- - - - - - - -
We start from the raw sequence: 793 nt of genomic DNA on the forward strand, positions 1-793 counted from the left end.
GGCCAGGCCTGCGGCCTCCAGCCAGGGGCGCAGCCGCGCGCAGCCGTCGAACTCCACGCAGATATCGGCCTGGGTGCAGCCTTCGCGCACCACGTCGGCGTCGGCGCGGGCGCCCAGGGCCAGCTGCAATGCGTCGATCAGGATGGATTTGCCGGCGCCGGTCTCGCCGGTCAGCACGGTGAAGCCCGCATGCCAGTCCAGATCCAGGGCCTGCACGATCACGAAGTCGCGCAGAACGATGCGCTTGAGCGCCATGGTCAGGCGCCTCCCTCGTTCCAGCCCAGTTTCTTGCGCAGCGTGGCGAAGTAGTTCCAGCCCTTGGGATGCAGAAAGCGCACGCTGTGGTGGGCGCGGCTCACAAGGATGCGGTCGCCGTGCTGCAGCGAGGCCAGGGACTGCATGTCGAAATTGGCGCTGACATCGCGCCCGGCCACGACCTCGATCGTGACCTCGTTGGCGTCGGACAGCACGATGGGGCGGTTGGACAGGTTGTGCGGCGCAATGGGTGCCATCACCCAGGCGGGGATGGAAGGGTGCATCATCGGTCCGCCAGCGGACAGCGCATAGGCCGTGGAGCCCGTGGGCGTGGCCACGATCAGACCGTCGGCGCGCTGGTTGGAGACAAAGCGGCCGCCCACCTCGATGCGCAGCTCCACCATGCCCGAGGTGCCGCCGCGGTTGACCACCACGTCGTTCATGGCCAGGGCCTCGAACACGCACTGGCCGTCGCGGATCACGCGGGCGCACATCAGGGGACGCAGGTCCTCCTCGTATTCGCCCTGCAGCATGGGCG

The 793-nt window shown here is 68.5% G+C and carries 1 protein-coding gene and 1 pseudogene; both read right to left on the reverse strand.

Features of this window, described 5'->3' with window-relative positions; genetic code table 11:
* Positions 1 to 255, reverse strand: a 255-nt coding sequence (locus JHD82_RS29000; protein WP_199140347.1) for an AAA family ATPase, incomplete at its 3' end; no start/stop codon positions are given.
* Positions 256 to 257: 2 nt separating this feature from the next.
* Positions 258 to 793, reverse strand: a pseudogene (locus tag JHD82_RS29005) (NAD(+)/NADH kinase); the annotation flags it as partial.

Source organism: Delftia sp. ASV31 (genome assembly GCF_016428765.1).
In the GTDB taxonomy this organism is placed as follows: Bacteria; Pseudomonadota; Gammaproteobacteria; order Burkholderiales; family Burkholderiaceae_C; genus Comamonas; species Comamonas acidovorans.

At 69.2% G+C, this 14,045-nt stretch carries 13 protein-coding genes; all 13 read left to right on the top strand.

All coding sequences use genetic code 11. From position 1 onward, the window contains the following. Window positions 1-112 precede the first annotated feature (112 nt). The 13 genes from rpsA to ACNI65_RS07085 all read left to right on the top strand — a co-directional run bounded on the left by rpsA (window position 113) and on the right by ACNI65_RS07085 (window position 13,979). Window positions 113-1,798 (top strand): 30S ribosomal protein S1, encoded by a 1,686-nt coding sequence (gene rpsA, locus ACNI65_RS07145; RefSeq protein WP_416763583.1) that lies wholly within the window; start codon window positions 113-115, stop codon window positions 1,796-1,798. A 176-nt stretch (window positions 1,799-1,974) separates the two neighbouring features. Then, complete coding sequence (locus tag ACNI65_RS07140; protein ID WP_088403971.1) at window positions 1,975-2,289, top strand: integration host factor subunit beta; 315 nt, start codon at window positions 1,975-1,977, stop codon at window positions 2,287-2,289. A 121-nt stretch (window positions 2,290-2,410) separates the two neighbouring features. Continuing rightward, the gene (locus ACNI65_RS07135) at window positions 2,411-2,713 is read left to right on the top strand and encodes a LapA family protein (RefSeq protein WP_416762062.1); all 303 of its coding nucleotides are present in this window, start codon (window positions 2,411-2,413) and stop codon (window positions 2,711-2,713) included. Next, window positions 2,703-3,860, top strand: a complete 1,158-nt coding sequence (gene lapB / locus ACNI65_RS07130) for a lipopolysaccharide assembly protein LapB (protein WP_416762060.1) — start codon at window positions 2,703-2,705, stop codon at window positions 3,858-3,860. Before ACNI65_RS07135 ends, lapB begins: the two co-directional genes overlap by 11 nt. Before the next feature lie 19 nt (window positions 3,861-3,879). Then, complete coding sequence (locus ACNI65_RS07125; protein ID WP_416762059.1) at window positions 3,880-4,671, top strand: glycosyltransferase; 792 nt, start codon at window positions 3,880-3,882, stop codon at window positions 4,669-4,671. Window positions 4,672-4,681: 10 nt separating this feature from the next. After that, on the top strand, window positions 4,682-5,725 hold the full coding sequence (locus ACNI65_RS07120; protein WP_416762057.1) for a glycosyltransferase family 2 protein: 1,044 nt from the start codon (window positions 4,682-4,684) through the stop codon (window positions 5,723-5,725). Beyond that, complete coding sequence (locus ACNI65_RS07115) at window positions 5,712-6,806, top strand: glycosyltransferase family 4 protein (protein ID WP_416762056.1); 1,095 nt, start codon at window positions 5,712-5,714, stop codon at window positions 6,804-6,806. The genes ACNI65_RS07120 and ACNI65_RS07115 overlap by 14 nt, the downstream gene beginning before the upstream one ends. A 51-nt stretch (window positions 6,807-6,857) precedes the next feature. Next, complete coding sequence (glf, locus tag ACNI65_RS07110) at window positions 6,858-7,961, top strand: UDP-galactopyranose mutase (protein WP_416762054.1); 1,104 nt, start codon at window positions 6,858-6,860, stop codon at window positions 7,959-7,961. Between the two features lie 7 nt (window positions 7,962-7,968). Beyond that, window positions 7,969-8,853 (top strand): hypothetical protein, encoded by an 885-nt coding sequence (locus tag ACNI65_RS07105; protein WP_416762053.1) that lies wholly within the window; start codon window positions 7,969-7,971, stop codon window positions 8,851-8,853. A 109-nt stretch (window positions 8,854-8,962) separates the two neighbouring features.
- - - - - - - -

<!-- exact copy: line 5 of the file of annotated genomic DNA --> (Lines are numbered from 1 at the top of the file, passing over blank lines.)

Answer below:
* Positions 1 to 255, reverse strand: a 255-nt coding sequence (locus JHD82_RS29000; protein WP_199140347.1) for an AAA family ATPase, incomplete at its 3' end; no start/stop codon positions are given.